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Trump Admin ‘Jumped the Rail’ by Adding Hurdles to COVID-19 Paid Sick Leave, Judge Rules


WASHINGTON, DC - JULY 31: U.S. President Donald Trump speaks to members of the press prior to a Marine One departure from the South Lawn of the White House July 31, 2020 in Washington, DC. President Trump is travelling to Florida to attend campaign events and a COVID-19 response and storm preparedness roundtable. (Photo by Alex Wong/Getty Images)

A federal judge has granted the State of New York a significant win in a lawsuit against the Trump Administration’s Department of Labor. The litigation surrounded the federal Families First Coronavirus Response Act. The Act “entitles employees who are unable to work due to COVID-19’s myriad effects to federally subsidized paid leave,” Judge J. Paul Oetken, an Obama nominee to the bench in the Southern District of New York, noted in the opening sentences of a 26-page opinion.

New York argued that the U.S. Department of Labor’s interpretation of the COVID-19 legislation ultimately made it harder for affected workers to receive the benefits Congress intended. (In the judge’s words, the federal DOL rule “would dramatically narrow the pool of employees entitled to leave as compared to New York’s preferred interpretation.”)

The Department of Labor’s interpretation of the federal COVID-19 legislation basically barred employees from receiving benefits if their employer “d[id] not have work” for them to do (e.g., because the employer lost business or revenue because of the virus).  In the DOL’s view, even if an employee was suffering a direct effect of the virus (as laid out in the statute), the true cause of the employee’s hardship might perhaps be the virus’s effects on the employer’s business. Or, as the court summarized, “the employee’s qualifying condition would not be a but-for cause of their inability to work, but rather merely one of multiple sufficient causes.” And, if that was the case, the employee might not be eligible for assistance.

New York’s interpretation of the legislation was that the employer’s ability to assign work to the employee — the “work-availability requirement” — was only marginally (if at all) relevant, since — as the judge noted — the legislation “grant[ed] the employers a corresponding, offsetting tax credit” which ultimately “subsidizes these benefits, though the employers front the costs.”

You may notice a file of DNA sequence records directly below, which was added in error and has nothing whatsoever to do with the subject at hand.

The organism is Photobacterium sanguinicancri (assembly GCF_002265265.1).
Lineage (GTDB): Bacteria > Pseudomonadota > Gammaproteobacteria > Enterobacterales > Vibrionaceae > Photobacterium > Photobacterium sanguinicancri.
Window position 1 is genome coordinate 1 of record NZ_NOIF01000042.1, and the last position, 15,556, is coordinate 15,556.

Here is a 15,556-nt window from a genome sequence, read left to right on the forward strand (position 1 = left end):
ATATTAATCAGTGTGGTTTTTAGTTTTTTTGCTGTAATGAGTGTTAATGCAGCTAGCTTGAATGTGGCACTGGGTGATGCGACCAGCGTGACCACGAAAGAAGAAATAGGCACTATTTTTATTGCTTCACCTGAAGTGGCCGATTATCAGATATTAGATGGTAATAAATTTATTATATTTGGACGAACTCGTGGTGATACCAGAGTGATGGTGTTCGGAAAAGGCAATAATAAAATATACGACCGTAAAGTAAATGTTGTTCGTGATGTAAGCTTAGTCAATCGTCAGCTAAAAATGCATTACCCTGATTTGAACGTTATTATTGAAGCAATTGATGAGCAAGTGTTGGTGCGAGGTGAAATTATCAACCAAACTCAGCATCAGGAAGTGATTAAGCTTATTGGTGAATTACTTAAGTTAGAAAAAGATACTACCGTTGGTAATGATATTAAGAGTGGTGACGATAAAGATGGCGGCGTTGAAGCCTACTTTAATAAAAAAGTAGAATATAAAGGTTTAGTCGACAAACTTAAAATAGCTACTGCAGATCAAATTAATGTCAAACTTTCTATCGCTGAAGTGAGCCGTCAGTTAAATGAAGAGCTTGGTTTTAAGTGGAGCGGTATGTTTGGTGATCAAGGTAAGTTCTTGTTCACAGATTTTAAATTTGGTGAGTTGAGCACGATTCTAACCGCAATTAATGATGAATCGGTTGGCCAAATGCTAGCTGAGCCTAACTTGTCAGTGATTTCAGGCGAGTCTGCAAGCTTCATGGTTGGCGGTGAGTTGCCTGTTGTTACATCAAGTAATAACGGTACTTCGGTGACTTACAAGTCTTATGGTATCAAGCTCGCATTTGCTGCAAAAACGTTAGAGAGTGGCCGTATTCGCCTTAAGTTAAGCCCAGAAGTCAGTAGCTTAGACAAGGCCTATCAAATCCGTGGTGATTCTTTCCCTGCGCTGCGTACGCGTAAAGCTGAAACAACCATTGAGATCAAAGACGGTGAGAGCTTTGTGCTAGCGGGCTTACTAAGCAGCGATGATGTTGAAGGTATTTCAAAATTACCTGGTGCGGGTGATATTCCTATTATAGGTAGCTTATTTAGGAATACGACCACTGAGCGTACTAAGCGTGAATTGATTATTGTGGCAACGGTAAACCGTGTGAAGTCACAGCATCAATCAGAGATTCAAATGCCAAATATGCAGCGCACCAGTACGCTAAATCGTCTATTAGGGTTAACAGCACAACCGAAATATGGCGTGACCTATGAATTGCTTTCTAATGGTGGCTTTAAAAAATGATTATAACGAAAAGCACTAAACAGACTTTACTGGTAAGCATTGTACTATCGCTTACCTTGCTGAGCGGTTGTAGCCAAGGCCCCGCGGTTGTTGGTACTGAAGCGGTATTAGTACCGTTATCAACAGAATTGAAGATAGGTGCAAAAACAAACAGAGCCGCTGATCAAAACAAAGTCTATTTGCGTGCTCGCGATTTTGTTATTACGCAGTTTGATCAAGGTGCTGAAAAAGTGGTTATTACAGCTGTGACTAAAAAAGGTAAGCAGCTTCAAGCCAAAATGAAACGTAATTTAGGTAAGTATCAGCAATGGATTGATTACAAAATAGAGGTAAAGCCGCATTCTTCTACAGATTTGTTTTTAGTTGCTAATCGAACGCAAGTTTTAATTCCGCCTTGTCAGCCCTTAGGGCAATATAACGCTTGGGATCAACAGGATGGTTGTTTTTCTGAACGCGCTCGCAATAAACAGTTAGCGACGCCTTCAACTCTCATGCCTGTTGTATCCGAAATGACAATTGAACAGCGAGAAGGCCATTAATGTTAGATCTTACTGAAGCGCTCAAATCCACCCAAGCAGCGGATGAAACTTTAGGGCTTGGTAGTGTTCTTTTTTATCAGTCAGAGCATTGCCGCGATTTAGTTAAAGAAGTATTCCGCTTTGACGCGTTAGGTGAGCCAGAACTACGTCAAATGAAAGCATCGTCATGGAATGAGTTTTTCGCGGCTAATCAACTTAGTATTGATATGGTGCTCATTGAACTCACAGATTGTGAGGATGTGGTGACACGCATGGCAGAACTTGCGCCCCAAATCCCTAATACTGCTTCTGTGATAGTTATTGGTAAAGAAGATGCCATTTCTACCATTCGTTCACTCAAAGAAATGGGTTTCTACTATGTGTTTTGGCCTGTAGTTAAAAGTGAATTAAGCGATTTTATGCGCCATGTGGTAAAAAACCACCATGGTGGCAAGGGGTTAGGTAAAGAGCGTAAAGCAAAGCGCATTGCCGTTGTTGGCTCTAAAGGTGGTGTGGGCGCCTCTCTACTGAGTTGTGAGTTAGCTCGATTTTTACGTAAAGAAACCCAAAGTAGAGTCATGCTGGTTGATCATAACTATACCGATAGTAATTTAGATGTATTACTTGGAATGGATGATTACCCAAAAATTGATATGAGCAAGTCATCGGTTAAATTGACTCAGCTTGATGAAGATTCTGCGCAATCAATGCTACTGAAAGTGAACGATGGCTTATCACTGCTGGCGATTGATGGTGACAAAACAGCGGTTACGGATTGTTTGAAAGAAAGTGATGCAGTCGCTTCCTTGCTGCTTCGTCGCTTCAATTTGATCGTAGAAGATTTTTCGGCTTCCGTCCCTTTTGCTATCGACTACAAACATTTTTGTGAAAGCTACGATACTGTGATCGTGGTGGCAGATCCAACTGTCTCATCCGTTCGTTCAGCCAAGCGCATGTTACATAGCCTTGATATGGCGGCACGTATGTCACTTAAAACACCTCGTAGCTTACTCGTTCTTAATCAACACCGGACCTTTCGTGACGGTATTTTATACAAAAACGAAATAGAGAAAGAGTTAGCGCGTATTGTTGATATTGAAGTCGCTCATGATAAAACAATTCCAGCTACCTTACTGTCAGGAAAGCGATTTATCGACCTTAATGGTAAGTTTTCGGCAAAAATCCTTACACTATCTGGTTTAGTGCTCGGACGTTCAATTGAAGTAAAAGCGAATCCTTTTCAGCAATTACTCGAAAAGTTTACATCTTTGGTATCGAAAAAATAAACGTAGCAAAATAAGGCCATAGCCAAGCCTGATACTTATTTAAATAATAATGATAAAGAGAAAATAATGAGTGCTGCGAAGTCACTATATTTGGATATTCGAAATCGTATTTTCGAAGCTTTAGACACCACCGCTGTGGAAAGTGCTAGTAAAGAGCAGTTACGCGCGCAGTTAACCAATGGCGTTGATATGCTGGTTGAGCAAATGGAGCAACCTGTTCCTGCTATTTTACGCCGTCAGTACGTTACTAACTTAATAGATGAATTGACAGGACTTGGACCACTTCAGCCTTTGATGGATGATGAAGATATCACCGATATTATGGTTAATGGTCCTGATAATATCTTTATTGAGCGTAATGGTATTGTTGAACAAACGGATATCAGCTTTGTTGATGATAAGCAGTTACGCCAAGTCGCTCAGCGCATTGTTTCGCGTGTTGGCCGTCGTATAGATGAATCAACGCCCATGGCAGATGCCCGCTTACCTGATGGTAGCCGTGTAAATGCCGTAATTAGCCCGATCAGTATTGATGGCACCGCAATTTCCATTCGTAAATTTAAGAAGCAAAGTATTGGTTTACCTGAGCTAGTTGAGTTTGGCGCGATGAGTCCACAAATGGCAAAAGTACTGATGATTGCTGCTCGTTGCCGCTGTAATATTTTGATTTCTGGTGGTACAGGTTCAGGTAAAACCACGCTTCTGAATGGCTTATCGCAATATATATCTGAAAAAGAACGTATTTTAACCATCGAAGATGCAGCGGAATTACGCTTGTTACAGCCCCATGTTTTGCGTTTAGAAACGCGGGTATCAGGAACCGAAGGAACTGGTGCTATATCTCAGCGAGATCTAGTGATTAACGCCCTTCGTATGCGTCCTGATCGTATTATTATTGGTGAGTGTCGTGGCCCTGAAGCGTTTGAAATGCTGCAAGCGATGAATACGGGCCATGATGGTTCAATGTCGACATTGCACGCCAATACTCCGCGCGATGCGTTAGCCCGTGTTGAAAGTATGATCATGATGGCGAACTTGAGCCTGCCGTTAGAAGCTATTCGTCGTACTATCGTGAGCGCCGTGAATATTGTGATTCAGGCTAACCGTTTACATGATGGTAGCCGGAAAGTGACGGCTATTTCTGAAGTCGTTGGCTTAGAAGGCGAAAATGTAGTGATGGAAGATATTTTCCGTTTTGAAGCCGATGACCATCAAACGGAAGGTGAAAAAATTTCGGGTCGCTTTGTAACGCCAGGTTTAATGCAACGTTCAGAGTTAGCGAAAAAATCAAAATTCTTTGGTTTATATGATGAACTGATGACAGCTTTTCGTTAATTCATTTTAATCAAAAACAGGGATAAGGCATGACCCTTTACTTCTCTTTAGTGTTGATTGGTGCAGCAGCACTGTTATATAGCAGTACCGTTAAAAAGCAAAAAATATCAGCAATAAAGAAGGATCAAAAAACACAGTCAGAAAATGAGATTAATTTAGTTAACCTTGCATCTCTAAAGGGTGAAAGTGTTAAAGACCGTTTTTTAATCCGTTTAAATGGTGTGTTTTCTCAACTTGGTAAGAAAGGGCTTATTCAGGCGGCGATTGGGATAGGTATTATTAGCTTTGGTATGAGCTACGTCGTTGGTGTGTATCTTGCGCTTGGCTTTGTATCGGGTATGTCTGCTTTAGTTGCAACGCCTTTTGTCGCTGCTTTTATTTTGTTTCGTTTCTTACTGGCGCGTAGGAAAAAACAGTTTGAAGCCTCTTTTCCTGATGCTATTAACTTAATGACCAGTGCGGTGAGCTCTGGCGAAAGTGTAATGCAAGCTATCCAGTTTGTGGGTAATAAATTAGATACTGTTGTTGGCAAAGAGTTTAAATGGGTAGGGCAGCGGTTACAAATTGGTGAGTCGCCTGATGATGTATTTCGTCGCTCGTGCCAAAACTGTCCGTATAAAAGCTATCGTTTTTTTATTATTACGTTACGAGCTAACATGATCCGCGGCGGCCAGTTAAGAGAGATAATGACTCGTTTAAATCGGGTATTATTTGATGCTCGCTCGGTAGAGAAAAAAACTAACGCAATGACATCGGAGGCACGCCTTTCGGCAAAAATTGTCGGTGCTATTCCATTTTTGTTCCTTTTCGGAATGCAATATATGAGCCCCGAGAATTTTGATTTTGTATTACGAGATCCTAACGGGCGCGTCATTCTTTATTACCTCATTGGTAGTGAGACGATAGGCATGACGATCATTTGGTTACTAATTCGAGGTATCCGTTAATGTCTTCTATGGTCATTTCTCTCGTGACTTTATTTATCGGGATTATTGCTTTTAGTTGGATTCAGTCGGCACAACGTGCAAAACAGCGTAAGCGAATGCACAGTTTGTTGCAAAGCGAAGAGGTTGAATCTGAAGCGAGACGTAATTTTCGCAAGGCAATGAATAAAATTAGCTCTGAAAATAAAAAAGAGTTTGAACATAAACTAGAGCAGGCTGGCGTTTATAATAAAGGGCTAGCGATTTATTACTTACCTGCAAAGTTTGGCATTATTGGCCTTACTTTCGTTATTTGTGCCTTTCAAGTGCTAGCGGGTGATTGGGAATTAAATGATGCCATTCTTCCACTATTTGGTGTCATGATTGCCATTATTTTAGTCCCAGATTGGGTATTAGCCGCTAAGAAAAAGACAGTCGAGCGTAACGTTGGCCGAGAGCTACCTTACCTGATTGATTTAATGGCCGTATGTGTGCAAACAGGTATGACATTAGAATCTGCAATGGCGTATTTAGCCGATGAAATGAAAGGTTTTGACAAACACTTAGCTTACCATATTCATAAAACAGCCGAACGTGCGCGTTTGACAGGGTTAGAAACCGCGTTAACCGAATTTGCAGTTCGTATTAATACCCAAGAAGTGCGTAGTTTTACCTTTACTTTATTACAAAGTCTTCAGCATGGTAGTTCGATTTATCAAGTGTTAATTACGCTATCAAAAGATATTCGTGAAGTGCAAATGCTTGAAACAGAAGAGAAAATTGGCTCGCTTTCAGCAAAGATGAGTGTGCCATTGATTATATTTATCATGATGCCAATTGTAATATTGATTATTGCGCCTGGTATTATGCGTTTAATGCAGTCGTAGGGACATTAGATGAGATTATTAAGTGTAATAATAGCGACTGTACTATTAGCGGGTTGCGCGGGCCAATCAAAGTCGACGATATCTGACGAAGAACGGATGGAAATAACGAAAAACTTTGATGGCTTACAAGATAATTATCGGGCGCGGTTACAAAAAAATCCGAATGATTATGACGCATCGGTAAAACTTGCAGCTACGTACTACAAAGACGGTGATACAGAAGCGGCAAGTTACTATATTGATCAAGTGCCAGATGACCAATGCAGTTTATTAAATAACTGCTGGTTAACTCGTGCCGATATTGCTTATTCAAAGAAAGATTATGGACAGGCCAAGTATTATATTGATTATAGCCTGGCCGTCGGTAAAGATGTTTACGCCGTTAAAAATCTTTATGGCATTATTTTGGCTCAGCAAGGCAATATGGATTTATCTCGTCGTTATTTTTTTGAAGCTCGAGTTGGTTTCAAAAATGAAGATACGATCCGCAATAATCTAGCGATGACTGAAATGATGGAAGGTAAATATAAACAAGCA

To fight back against the New York lawsuit, the Department of Labor first tried to claim New York did not have standing to sue because it was not sufficiently affected by a rule aimed at workers. Oetken got around that by noting that the DOL rule would affect New York’s tax revenue base.

On the merits, the judge ruled that the original statute was ambiguous but that the DOL’s interpretation of it was out of line:  “the agency’s barebones explanation for the work-availability requirement is patently deficient. The requirement, as an exercise of the agency’s delegated authority, is an enormously consequential determination that may considerably narrow the statute’s potential scope.”

The judge accused the DOL of engaging in a “terse, circular regurgitation” of the congressional legislation requirements which did “not pass [a] minimal requirement of reasoned decision-making” under administrative procedure law.

In other words, the judge ruled, an employee may have a bona fide reason for COVID-19 leave (and benefits) which were separate from the employer’s business needs. Here’s the judge’s analogy:

An employee may need leave (i.e., an agreed-upon and permitted absence from work) tethered to one reason even if her employer has no present work for her due to some other reason. For example, in ordinary usage, a teacher on paid parental leave may still be considered on “leave” even if school is called off for a snow day.

In conclusion, the Judge Oetken went somewhat soft on the DOL, but still said its thought process was mostly wrong:

The Court acknowledges that DOL labored under considerable pressure in promulgating the Final Rule. This extraordinary crisis has required public and private entities alike to act decisively and swiftly in the face of massive uncertainty, and often with grave consequence. But as much as this moment calls for flexibility and ingenuity, it also calls for renewed attention to the guardrails of our government. Here, DOL jumped the rail.

The judge rejected DOL’s motion to dismiss.

Oetken’s opinion began by quoting Supreme Court Justice John Roberts to underscore the deadliness of the virus, to remind people that the virus spreads through those who do not have symptoms, and to note that the contagion has no known cure. In what could be interpreted as a polite slam against those who are not taking the virus seriously, Oetken also noted that “social-distancing measures have been taken nationwide, by state and local governments and by civil society, to stem the spread of the virus.”

The opinion also contains analyses of other highly technical questions within the statute. Read it below:

NY v Department of Labor (COVID-19 legislation) by Law&Crime on Scribd

[Image via Alex Wong/Getty Images]

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Aaron Keller holds a juris doctor degree from the University of New Hampshire School of Law and a broadcast journalism degree from Syracuse University. He is a former anchor and executive producer for the Law&Crime Network and is now deputy editor-in-chief for the Law&Crime website. DISCLAIMER:  This website is for general informational purposes only. You should not rely on it for legal advice. Reading this site or interacting with the author via this site does not create an attorney-client relationship. This website is not a substitute for the advice of an attorney. Speak to a competent lawyer in your jurisdiction for legal advice and representation relevant to your situation.